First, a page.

It was getting near the end of the interview, and a good thing too. There was blood dotted on both Mako’s lips and chin and his oh-so-starchy shirt cuff was also stained red. The thumb was unrecognizable. He said nothing about it. His initial embarrassment had long since faded. He knew I would pretend with him to the bitter end. I would ignore that thumb even if he were to suddenly swoon before me from loss of blood.
“One final question, Clement.”
That clinched it. He knew I was his thrall. I was Peter no more.
“Here’s a real world scenario. Suppose it’s Monday morning. You’re sitting at your desk drinking your coffee, reading your e-mail, when suddenly an important trader comes racing around the corner heading straight towards you, plainly pissed off, and bellows at you, ‘Goddammit, Clement, my workstation is slower than a dead pig in drying cement and the Market is moving! I’m losing ticks! You get that thing fixed right now or I’m gonna want BLOOD!’”
My jaw dropped. He had even yelled the final words at me, revealing his own blood stained teeth. Was it a test? Was I supposed to laugh? Just answering the question seemed so stupid. Could I keep this up much longer?
He waited patiently, with an unblinking stare.
Okay, it must be all in my head. Too many drugs in college, and all that. Just answer the BLOODY question. Now he’s got ME doing it.
I answered the question.
“Let’s see. I would first log into his machine and check the process queue for any runaway jobs...,” I began.
He listened intently, gradually relaxing into the correctness of my answer. I did, indeed, know my stuff. Answering on auto-pilot was no problem.
I wrapped up my long answer. “...and once I was sure that I had arrived at the solution, I would give the trader the THUMBS up.”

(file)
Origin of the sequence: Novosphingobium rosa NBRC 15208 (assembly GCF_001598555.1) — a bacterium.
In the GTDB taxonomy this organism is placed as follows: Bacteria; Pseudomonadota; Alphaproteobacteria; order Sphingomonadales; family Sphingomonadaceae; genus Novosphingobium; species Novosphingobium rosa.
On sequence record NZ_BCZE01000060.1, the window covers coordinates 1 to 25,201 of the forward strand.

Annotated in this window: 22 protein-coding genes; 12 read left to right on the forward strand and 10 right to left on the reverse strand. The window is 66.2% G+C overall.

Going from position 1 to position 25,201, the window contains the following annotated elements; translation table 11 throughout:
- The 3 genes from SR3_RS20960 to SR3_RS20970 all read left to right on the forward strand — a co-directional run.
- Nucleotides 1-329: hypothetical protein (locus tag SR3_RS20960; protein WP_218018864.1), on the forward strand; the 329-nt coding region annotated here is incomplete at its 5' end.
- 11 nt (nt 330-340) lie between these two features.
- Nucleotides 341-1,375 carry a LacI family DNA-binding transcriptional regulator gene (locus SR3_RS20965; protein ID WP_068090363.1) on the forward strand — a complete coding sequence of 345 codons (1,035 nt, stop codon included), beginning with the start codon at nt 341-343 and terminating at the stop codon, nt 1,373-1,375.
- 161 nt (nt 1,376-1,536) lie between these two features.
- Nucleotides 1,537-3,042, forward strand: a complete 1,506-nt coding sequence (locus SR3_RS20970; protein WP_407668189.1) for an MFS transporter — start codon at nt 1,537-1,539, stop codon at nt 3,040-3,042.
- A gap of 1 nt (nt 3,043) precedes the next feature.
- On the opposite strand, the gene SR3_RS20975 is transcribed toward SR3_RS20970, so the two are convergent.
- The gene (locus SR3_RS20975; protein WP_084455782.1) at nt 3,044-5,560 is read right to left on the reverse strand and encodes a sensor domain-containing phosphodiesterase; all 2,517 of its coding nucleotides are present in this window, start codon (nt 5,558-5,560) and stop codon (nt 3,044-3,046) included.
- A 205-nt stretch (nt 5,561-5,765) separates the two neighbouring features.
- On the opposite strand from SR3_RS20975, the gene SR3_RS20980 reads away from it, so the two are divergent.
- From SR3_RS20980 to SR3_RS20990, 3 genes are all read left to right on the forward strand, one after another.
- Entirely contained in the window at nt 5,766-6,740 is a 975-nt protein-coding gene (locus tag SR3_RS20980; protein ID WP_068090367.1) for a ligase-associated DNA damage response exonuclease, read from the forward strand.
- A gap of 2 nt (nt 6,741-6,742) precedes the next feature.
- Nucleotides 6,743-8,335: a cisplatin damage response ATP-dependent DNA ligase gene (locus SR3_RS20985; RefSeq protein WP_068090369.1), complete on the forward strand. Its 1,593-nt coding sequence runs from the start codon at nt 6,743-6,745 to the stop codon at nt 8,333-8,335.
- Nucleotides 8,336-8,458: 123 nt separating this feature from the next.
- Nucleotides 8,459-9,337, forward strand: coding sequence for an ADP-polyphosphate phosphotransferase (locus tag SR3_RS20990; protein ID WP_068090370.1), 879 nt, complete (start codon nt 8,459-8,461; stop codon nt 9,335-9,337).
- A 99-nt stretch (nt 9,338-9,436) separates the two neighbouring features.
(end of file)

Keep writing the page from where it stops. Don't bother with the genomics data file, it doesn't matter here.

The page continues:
I tried to keep my face impassive. Tit for Tat.
He stopped eating his finger and looked up, his eyeballs like glass orbs reflecting the office flourescents. We regarded each other. He surrendered a small smile, in response to the faint smirk I now wore.
What the hell, man.
“Very good, Peter. Of course, there’s no single right answer but you seem to have a good methodical approach to problems. I like that.”
So now it was back to Peter. I guess I earned some points on that last one. Somehow I didn’t think it was due to the technical depth of my answer.
“Thanks, Vince. I appreciate the compliment. What’s the next step?”
“You’ll have to come back a couple of more times, I’m afraid. We believe in a large consensus for all our hires. The team philosophy.”
“Right, the shapes.”
He stood up then, and came towards me hand extended. The bloody hand, not the good hand. I stood up as well. We were standing not two feet apart, facing each other eyeball to eyeball, his hand hanging in the air between us, inviting mine into a sticky embrace. Slowly, Mako’s face cleaved into an ear spanning, lecherous smile. This was the real Vince Mako I was suddenly staring at.
“Put it there,” he insisted. Quite the un-Mako expression. He was telling me something now, I was sure of it. We had had an unspoken interview all throughout the verbal exchange and it had been about that viscerous hand of his.
I finally broke the stare and gazed down at the darkness between us, at the extended limb. It trembled slightly. It wanted me. Vince wanted me. Now I knew. Now I was sure of it. But there was a rite of passage, a test of manhood, an acknowledgment that sharks have a taste for blood and that’s it okey to love the stuff, that was required of me. And worse than that, this handshake was a supplication to the tremendous facade of normality that was life on Wall Street. This was literally, the clincher.
It would be sweet to say, “No.”
I grabbed his hand with gusto and pressed back in response to his tightening of his grip. There was a squelching sound between us and our hands slipped and slid against each other as we massaged them together. It was almost erotic. I gave him my most carnal smile. His nostrils flared.
“I hope to see you again, Mr. Clement. It’s been a pleasure.”
“And for me as well, Mr. Mako. Thanks for the time. Interesting theory about teams.”
He opened the door, leaving a palm print on the doorknob, and escorted me out to the foyer.
With a wave I collected my coat and headed straight for the elevators, not bothering to wipe off my baptized hand. I wanted everyone to see my trophy. My markings. I had just done battle with a corporate predator and I had lived to tell.
“This business is really getting to me,” I thought to myself, as the elevator doors opened and I let the current of people push me into the maelstrom.